Oscar Wilde’s first play, Vera, or the Nihilists opened in the Union Square Theatre on Broadway on 20 August 1883. The theatre was full on opening night and the audience included several actors and theatre managers whose productions had not yet opened.
Commentators were struck by the profusion of fans flapping ineffectually in front of the faces of overheated patrons; New York was wilting under the intensity of an enervating heat wave. Afterwards,the Spirit of the Times likened the Union Square Theatre to ‘the hottest room of a Turkish bath’.
Such stifling conditions could not have contrasted more markedly with the play’s setting: a frozen Russian winter that obliged cast members to don heavy brocade costumes, many of them fur-lined. While the audience struggled to cope with furnace-like heat, frozen peasants huddled around open fires onstage. It must have been impossible for overheated patrons to suspend their disbelief.
The plot of Vera, which is based on the life of Vera Zasulich, centres on an insurgent cell led by the beautiful and principled Vera Sabouroff. In true melodramatic fashion, she falls desperately in love with her comrade Alexis, a sympathetic medical student, only to discover that he is the reforming son of the despotic Czar. Rather than assassinate Alexis, Vera plunges her dagger into her own breast to obtain the bloody proof demanded by her comrades, insisting that she is dying, not for love, but to save Russia.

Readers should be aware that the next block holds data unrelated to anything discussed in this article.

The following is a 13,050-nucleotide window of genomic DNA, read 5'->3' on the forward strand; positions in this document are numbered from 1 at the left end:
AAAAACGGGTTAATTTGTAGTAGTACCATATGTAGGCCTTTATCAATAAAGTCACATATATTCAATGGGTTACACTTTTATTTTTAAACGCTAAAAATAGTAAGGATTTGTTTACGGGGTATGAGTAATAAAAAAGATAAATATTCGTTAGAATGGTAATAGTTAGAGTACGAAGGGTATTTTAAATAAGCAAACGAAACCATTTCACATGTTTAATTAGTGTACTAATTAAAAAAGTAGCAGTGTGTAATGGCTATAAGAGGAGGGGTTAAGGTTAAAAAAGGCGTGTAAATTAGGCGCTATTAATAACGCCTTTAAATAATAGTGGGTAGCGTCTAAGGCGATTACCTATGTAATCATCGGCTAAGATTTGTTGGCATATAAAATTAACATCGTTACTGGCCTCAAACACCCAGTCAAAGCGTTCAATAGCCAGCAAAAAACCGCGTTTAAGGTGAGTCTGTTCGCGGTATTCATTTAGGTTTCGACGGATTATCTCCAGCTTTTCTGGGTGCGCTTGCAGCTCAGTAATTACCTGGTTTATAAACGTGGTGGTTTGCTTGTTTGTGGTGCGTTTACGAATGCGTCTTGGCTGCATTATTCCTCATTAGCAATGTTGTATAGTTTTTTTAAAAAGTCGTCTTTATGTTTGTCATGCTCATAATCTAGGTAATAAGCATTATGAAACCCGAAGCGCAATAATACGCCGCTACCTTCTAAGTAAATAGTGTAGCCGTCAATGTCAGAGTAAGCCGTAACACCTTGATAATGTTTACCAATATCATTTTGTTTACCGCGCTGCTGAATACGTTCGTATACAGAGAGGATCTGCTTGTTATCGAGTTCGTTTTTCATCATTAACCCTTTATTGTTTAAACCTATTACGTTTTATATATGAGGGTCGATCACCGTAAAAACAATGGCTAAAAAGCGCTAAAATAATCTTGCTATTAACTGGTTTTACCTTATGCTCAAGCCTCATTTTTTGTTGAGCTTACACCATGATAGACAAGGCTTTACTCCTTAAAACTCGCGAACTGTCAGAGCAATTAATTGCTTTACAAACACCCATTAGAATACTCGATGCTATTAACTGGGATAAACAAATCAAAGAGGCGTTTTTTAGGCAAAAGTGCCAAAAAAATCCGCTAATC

The play started well. There were calls for the author after the first act and Oscar stepped forward to bow his thanks after the second. Although one intensely sentimental scene between Vera and Alexis during the melodramatic last act was greeted with laughter, catcalls and kissing noises from the cheap seats, Vera was generally well received and Oscar’s brief words of appreciation were applauded warmly.
Yet reviews for Vera were overwhelmingly disappointing. Describing it as ‘an energetic tirade against tyrants and despots…full of long speeches in which the glory of liberty is eloquently described’, the New York Times condemned the play as ‘unreal, long-winded and wearisome’. Its critic warned:
A dramatist…who puts a gang of Nihilists upon the stage, on the ground that they are interesting characters of the time and that their convictions make them dramatic, does so at his own peril.
The New York Herald described Vera as ‘long-drawn, dramatic rot, a series of disconnected essays and sickening rant, with a coarse and common kind of cleverness’. Its critic attacked Wilde as ‘not only a buffoon but a bore’. The New York Tribune insisted that Wilde’s play was:
…a fanciful, foolish, highly-peppered story of love, intrigue, and politics, invested with Russian accessories of fur and dark-lanterns, and overlaid with bantam gabble about freedom and the people. It was little better than fizzle.
There were notable exceptions: the New York Sun hailed Vera as a masterpiece, while the New York Mirror called the play ‘the noblest contribution to its literature that the stage has received in many years’. This latter publication whipped up controversy by claiming that a clique of theatre critics had conspired to crush Vera, declaring:
It has been the pleasure of the newspapers and that portion of the public which revels in its ignorance and flaunts its vulgarity to assail Mr. Wilde with every manner of coarse, cheap and indecent indignity.
With uncanny foresight, this newspaper declared: ‘It is not the first instance in history of the crucifixion of a good man on the cross of popular prejudice and disbelief’.
The play was cancelled before the end of its short run. Although far from Wilde’s best work, Vera is not a bad play. The reasons for the hostile reception it provoked, one of which was lead actress Marie Prescott’s troubled relationship with the American press, are documented in Chapter 9 of Wilde’s Women.
The play had already fallen foul of authorities in London and you can read about why here.